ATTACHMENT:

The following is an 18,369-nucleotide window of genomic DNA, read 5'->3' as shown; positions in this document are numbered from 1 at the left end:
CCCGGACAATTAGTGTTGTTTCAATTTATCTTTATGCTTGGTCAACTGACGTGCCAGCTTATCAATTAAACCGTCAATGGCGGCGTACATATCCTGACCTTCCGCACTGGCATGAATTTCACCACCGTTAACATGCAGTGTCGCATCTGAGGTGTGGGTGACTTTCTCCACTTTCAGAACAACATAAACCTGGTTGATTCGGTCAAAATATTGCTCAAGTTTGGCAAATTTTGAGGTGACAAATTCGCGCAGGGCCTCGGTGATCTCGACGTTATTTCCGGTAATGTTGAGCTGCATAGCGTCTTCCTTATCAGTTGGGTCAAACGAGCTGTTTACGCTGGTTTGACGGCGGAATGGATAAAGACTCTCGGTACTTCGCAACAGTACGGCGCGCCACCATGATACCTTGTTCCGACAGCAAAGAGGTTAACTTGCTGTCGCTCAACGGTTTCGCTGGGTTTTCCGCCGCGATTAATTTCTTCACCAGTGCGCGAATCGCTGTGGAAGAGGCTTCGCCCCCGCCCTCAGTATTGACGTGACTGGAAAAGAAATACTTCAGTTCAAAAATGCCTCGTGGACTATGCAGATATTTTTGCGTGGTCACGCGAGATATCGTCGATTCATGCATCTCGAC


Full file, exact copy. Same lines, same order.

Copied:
The following is an 18,369-nucleotide window of genomic DNA, read 5'->3' as shown; positions in this document are numbered from 1 at the left end:
CCCGGACAATTAGTGTTGTTTCAATTTATCTTTATGCTTGGTCAACTGACGTGCCAGCTTATCAATTAAACCGTCAATGGCGGCGTACATATCCTGACCTTCCGCACTGGCATGAATTTCACCACCGTTAACATGCAGTGTCGCATCTGAGGTGTGGGTGACTTTCTCCACTTTCAGAACAACATAAACCTGGTTGATTCGGTCAAAATATTGCTCAAGTTTGGCAAATTTTGAGGTGACAAATTCGCGCAGGGCCTCGGTGATCTCGACGTTATTTCCGGTAATGTTGAGCTGCATAGCGTCTTCCTTATCAGTTGGGTCAAACGAGCTGTTTACGCTGGTTTGACGGCGGAATGGATAAAGACTCTCGGTACTTCGCAACAGTACGGCGCGCCACCATGATACCTTGTTCCGACAGCAAAGAGGTTAACTTGCTGTCGCTCAACGGTTTCGCTGGGTTTTCCGCCGCGATTAATTTCTTCACCAGTGCGCGAATCGCTGTGGAAGAGGCTTCGCCCCCGCCCTCAGTATTGACGTGACTGGAAAAGAAATACTTCAGTTCAAAAATGCCTCGTGGACTATGCAGATATTTTTGCGTGGTCACGCGAGATATCGTCGATTCATGCATCTCGAC